Lidia Yuknavitch “The Misfit’s Manifesto”

No one is perfect. No one got where they are without occasionally falling to pieces. Maybe it’s time we admit that we need all of us for any of us to make it. 

Lidia Yuknavitch is a successful author now. Well-respected in literary circles. But there was a time in her past when she was a misfit.

I’d say I’m a misfit partly because of the things that happened to me, and partly from things that come from the inside out.

Hardwiring, if you will. 

She had had a tough life. Stormy childhood with an abusive father and bickering parents. Two bad marriages of her own. My her own admission her life took a nosedive when her daughter was a stillborn. She began substance abuse. Rehab. Was arrested. Incarcerated. Slowly and steadily she put her life back together again.

Her dream of becoming a writer slowly began to come true when she was in her early thirties. Lidia sent a short story “The Chronology of Water” about how her daughter’s death nearly killed her and saving her father from drowning even though he had abused her sister and her. She sent the story for admission to an MFA course at Columbia University, to the hiring committee at a tenure-track teaching position in writing at San Diego State University; to Literary Arts in Oregon as a writing sample for a grant; and to Poets & Writers as a writing sample for the Maureen Egen Writers Exchange Award. Lidia struck gold. She won all four. She had to reject the MFA as a job is what she needed.

I swallowed the desire to name myself as a writer who would go to Columbia. Prestige was not my name. Get a job was my name. 

The Poets & Writers Award gave her the opportunity to go to NYC to meet editors and writers. Lidia chose to meet Carole Maso, Peggy Phelan, Lynne Tillman, and Eurydice.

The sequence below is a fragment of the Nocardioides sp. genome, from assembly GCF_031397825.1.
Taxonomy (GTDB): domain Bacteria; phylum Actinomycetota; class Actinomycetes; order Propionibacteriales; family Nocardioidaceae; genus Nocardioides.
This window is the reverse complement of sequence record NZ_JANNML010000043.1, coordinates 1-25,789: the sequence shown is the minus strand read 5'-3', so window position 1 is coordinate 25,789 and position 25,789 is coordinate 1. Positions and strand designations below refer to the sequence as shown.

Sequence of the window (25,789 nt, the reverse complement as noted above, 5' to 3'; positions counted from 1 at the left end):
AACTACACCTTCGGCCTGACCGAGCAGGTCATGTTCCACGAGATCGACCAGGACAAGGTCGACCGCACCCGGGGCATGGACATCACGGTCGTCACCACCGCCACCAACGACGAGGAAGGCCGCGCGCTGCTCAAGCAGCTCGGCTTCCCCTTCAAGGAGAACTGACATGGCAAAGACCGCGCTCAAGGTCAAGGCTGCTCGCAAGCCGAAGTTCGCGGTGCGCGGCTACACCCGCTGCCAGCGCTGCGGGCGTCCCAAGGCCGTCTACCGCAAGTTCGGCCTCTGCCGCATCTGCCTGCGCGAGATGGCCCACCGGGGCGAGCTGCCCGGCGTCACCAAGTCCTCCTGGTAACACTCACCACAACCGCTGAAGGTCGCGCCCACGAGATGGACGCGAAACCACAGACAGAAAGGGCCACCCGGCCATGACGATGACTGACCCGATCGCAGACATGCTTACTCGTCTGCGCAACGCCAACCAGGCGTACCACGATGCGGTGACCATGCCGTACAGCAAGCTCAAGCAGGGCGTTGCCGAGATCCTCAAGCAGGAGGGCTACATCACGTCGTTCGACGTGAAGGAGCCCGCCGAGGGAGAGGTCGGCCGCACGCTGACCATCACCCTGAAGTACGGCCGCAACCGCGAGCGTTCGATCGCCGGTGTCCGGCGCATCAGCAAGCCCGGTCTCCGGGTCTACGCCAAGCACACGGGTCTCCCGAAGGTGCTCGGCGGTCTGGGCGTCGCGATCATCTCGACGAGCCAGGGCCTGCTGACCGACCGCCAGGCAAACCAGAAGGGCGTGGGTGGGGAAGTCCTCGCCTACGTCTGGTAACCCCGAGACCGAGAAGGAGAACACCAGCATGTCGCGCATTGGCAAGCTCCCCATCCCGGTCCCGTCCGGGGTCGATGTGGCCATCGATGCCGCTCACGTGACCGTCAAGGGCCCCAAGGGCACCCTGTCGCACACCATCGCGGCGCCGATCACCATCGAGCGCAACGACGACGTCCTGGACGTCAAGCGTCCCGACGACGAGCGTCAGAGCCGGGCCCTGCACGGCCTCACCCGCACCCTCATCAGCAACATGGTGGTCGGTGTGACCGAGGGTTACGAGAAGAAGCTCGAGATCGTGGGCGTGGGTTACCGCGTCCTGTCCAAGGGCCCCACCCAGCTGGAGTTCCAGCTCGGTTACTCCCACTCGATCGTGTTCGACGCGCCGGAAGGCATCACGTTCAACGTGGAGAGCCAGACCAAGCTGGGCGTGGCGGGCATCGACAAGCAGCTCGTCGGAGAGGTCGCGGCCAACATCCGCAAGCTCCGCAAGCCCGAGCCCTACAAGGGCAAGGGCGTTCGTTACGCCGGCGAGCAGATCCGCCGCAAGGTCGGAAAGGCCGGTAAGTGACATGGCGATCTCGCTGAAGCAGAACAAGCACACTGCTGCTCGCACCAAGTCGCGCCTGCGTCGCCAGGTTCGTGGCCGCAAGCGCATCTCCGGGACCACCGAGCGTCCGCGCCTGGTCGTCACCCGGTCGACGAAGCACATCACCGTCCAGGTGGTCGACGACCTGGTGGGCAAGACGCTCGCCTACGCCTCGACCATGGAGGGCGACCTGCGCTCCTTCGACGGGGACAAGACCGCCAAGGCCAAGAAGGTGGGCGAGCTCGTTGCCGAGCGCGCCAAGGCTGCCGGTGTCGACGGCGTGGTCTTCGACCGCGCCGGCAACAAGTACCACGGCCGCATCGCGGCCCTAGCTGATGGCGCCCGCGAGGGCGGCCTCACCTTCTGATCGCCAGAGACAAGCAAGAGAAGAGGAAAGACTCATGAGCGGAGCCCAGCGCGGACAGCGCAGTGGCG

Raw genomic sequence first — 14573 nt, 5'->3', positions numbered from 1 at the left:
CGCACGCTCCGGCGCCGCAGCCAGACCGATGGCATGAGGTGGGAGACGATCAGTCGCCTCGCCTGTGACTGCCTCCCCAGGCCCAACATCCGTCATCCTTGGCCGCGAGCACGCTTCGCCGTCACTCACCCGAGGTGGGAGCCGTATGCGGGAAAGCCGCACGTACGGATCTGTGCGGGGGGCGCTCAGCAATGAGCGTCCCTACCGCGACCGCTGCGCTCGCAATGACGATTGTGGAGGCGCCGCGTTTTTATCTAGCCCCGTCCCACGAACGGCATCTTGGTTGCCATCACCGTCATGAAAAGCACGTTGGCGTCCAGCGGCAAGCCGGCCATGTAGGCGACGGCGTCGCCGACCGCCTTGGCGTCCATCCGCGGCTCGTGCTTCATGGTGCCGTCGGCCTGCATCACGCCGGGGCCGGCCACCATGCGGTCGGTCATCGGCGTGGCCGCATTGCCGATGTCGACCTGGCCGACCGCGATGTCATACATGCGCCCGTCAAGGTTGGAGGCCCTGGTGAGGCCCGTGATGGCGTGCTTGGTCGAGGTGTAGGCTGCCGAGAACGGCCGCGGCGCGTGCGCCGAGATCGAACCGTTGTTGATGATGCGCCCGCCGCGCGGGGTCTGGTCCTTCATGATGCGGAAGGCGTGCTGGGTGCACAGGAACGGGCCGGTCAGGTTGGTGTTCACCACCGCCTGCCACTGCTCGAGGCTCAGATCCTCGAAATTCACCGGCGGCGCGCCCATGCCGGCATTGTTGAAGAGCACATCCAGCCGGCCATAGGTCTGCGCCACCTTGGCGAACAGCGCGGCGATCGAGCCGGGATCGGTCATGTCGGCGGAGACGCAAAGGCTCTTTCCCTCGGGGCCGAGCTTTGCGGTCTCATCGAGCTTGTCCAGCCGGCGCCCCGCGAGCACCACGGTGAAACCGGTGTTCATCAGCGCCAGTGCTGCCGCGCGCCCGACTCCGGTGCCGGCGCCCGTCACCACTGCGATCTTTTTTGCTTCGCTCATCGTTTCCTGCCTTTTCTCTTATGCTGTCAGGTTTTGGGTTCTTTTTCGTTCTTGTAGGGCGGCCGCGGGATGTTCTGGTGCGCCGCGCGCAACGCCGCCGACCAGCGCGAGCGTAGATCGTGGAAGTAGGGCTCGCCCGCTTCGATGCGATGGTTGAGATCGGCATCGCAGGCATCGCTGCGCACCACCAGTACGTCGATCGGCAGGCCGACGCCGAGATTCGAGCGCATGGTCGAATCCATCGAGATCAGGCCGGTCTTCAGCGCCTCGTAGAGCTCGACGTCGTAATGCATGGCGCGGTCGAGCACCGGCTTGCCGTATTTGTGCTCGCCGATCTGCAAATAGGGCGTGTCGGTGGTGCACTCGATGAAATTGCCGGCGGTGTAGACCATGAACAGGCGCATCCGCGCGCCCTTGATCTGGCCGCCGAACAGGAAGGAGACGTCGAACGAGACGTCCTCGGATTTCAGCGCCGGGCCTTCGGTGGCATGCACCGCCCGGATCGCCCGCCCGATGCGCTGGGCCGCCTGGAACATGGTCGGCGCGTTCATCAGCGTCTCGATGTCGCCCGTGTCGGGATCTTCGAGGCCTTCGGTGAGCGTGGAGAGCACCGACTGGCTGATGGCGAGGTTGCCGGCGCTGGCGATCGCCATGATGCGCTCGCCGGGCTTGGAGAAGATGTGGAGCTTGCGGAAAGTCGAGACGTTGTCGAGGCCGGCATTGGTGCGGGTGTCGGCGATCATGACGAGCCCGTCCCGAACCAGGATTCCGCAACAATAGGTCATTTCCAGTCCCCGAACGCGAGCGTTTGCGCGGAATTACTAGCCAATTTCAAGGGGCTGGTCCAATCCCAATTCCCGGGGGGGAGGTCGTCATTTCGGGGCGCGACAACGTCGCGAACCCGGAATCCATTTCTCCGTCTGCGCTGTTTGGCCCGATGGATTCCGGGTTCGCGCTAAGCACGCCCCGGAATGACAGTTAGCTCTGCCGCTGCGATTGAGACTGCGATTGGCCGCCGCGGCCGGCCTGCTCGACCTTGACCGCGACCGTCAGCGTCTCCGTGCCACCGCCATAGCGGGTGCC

These now over fifty-year-old women writers were so intelligent, so creative, so gorgeous and present in their own minds and bodies. …These women were so alive in their minds. Maybe it sounds weird but I’d never experienced that before. 

Since then she has gone on to win awards and publish many notable books of her own such as The Small Backs of Children and The Book of Joan. She returned to school and studied for her PhD. She began teaching once more. She also got married once more and has a son.

It was almost as if my life was moving to that foreign word, successful.

Lidia Yuknavitch gave a TED Talk in February 2016 on “The Beauty of Being a Misfit”. It was later converted into a book, published by Simon & Schuster — The Misfit’s Manifesto. It includes testimonies of other people whom society would consider as “misfits” but Lidia discovers live life on the edge but in their own wacky way are fulfilling and rewarding.

A conversation between Kit De Waal and Lidia Yuknavitch  would be promising. There are so many points of common interest apart from which they too come across as women who are “so alive in their minds”.

The Misfit’s Manifesto is an absorbing book, at times terrifying for the experiences Lidia Yuknavitch shares, while filled with hope and  optimism.

Lidia Yuknavitch The Misfit’s Manifesto  TEDBooks, Simon & Schuster UK, London, 2017. Hb. pp. 150 Rs 350 

29 April 2018 




No Comments

Comments Closed

Web Analytics Made Easy -